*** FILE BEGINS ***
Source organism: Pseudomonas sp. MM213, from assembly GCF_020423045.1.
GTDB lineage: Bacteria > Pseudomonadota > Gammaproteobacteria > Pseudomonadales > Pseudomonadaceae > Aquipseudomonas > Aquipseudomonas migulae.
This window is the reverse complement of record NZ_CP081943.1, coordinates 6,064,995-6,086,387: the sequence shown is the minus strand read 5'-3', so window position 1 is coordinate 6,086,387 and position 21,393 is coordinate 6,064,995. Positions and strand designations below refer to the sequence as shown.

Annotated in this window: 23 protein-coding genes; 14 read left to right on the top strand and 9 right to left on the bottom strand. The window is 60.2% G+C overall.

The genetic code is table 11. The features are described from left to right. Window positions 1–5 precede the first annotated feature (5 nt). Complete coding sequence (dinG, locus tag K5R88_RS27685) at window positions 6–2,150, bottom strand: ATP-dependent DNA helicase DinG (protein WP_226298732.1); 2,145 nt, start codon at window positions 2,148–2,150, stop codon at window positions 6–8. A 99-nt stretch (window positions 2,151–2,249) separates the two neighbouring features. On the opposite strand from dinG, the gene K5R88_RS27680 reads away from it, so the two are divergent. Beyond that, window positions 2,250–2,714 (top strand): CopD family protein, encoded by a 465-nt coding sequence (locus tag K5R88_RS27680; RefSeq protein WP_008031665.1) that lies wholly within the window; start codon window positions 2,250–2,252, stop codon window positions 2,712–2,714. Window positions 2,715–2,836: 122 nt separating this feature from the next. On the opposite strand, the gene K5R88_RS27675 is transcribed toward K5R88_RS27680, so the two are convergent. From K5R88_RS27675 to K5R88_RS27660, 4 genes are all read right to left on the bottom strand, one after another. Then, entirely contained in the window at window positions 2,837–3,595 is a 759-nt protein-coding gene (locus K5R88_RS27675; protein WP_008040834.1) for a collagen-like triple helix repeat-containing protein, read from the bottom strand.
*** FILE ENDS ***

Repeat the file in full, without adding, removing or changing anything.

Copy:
Source organism: Pseudomonas sp. MM213, from assembly GCF_020423045.1.
GTDB lineage: Bacteria > Pseudomonadota > Gammaproteobacteria > Pseudomonadales > Pseudomonadaceae > Aquipseudomonas > Aquipseudomonas migulae.
This window is the reverse complement of record NZ_CP081943.1, coordinates 6,064,995-6,086,387: the sequence shown is the minus strand read 5'-3', so window position 1 is coordinate 6,086,387 and position 21,393 is coordinate 6,064,995. Positions and strand designations below refer to the sequence as shown.

Annotated in this window: 23 protein-coding genes; 14 read left to right on the top strand and 9 right to left on the bottom strand. The window is 60.2% G+C overall.

The genetic code is table 11. The features are described from left to right. Window positions 1–5 precede the first annotated feature (5 nt). Complete coding sequence (dinG, locus tag K5R88_RS27685) at window positions 6–2,150, bottom strand: ATP-dependent DNA helicase DinG (protein WP_226298732.1); 2,145 nt, start codon at window positions 2,148–2,150, stop codon at window positions 6–8. A 99-nt stretch (window positions 2,151–2,249) separates the two neighbouring features. On the opposite strand from dinG, the gene K5R88_RS27680 reads away from it, so the two are divergent. Beyond that, window positions 2,250–2,714 (top strand): CopD family protein, encoded by a 465-nt coding sequence (locus tag K5R88_RS27680; RefSeq protein WP_008031665.1) that lies wholly within the window; start codon window positions 2,250–2,252, stop codon window positions 2,712–2,714. Window positions 2,715–2,836: 122 nt separating this feature from the next. On the opposite strand, the gene K5R88_RS27675 is transcribed toward K5R88_RS27680, so the two are convergent. From K5R88_RS27675 to K5R88_RS27660, 4 genes are all read right to left on the bottom strand, one after another. Then, entirely contained in the window at window positions 2,837–3,595 is a 759-nt protein-coding gene (locus K5R88_RS27675; protein WP_008040834.1) for a collagen-like triple helix repeat-containing protein, read from the bottom strand.